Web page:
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Etymology edit

In the sense of tin, calque of Latin plumbum album (tin, literally white lead) already used before our era, as well as plumbum candidum (tin, literally white-shining lead) and Arabic رَصَاص أَبْيَض(raṣāṣ ʔabyaḍ, tin, literally white lead), distinguished from plumbum nigrum (lead, literally black lead) / رَصَاص أَسْوَد(raṣāṣ ʔaswad, lead, literally black lead), as tin and lead were improperly distinguished before modernity.

Noun edit

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white lead (uncountable)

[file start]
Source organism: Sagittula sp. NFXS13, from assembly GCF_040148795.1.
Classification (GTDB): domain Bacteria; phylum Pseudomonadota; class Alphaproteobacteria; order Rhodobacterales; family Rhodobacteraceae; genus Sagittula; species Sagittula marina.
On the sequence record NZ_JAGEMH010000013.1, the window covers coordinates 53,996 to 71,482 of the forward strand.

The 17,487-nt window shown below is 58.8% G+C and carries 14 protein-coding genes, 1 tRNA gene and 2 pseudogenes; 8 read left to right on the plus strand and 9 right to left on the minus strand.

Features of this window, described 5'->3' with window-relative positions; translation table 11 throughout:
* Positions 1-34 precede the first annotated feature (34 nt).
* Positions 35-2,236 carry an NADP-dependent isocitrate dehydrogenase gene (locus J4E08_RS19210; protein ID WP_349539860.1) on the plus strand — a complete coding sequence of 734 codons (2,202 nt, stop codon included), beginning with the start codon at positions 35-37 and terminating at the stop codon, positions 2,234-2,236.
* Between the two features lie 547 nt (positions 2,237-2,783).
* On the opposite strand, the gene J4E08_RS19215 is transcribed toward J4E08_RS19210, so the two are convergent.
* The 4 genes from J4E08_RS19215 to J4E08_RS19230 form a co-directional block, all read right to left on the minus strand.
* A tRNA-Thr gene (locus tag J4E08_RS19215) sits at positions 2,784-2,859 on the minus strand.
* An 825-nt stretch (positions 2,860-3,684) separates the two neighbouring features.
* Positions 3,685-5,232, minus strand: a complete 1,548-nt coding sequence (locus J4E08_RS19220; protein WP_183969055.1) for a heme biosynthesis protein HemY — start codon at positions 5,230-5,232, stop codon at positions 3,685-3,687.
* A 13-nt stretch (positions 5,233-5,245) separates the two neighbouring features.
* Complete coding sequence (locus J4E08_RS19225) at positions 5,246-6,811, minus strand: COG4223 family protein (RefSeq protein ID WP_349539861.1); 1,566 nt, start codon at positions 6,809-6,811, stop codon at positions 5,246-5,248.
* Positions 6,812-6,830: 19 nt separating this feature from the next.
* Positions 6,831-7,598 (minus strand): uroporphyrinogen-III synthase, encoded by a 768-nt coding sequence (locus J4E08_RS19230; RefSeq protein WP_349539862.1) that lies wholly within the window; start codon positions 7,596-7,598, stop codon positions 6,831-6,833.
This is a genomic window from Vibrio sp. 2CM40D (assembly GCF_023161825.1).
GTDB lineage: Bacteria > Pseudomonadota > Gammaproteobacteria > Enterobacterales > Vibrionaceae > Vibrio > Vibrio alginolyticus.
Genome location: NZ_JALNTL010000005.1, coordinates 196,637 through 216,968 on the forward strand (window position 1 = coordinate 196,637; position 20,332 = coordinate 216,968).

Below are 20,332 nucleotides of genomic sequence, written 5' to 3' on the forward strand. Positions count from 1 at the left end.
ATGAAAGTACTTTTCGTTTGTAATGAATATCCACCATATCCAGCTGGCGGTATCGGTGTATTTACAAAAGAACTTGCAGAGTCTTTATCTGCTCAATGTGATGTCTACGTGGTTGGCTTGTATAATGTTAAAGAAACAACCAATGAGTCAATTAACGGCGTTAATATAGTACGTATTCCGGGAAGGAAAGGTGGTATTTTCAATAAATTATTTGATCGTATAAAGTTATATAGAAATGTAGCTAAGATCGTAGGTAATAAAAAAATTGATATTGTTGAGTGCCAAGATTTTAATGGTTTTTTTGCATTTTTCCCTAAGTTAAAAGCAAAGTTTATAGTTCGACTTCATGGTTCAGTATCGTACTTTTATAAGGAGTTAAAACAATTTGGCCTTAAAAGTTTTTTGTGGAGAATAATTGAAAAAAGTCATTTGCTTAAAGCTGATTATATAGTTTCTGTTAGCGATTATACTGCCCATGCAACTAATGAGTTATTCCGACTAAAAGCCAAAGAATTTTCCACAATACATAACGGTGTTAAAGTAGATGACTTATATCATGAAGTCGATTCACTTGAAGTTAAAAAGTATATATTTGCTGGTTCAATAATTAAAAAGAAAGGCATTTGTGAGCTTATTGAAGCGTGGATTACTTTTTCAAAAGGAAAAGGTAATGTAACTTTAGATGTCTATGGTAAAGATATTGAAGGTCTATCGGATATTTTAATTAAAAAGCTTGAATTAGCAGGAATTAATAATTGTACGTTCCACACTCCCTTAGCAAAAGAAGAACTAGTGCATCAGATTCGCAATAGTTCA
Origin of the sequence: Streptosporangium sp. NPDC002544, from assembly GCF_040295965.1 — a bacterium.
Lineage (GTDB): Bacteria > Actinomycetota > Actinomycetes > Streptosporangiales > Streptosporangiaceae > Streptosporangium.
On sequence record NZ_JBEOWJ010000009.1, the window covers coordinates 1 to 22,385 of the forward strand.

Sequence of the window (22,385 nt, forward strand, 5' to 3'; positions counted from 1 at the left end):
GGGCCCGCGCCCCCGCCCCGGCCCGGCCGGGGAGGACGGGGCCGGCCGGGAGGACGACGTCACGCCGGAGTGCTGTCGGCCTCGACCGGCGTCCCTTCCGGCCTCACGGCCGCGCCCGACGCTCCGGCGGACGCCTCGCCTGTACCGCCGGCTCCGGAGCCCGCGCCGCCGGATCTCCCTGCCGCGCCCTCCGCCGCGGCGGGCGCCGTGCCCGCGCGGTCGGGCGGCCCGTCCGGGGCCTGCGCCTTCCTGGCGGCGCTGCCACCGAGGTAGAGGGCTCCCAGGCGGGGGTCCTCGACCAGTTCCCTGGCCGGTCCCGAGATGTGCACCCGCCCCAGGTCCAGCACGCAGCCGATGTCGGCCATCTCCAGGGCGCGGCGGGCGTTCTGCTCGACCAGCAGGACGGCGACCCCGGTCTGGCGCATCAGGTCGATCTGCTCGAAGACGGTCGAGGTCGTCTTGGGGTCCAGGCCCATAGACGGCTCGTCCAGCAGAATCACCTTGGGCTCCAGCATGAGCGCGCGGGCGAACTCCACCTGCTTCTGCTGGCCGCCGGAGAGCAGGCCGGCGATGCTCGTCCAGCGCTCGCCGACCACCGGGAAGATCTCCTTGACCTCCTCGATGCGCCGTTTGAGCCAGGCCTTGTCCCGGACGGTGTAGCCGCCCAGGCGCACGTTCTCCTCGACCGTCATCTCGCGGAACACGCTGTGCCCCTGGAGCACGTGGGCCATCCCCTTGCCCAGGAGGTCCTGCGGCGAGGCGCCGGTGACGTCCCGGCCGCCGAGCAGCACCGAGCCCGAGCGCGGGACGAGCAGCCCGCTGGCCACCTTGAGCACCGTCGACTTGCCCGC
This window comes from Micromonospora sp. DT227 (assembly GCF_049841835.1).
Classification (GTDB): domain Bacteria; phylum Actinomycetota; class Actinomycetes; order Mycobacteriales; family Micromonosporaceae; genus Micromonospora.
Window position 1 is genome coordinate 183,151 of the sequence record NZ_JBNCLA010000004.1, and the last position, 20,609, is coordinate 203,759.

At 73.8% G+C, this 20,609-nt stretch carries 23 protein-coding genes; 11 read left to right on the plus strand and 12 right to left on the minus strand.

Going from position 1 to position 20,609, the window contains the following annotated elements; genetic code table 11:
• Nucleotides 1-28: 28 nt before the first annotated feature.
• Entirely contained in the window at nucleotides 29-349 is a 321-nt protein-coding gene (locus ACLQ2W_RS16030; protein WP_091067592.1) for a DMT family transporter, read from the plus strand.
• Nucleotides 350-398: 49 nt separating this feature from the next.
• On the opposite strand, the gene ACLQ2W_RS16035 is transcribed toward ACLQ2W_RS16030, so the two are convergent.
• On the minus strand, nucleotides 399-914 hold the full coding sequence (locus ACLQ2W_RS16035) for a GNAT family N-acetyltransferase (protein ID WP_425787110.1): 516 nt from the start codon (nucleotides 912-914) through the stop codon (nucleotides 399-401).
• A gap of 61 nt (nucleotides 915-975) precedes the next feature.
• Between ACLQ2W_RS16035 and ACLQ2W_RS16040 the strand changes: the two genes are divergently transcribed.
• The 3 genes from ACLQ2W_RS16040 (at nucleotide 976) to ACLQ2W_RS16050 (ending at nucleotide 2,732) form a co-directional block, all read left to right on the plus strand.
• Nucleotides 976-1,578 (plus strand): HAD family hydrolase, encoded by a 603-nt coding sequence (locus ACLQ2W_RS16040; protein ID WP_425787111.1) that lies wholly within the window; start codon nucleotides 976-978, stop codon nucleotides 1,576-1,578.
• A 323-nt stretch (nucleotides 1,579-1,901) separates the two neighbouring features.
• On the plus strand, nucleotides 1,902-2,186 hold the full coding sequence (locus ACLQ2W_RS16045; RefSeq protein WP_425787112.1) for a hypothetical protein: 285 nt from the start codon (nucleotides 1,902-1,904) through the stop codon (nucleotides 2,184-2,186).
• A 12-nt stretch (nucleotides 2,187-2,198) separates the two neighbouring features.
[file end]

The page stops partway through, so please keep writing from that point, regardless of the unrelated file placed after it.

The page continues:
1. (obsolete) tin, golden marcasite
    • 1671, John Webster, Metallographia: Or, an history of metals., London, page 271:
      It is not amiſs here to give the differences betwixt white Lead, or Tin, Biſmuth, Tin-glaſs, or aſh-coloured Lead, and this common Lead, which they call black Lead;
  2. A basic lead carbonate formerly widely used for a white pigment in paint.
    Synonyms: lead white, flake white, silver white, slate white, Berlin white, Cremnitz white/Kremnitz white, Crems white/Krems white, Nottingham white, Vienna white
    • 1938, Norman Lindsay, Age of Consent, 1st Australian edition, Sydney, N.S.W.: Ure Smith, published 1962, →OCLC, page 40:
      The beginning of a new episode of work for Bradly was an agitated niggling over six-by-four squares of cardboard coated with size and white lead, prepared by himself to save an experimental waste of canvas.

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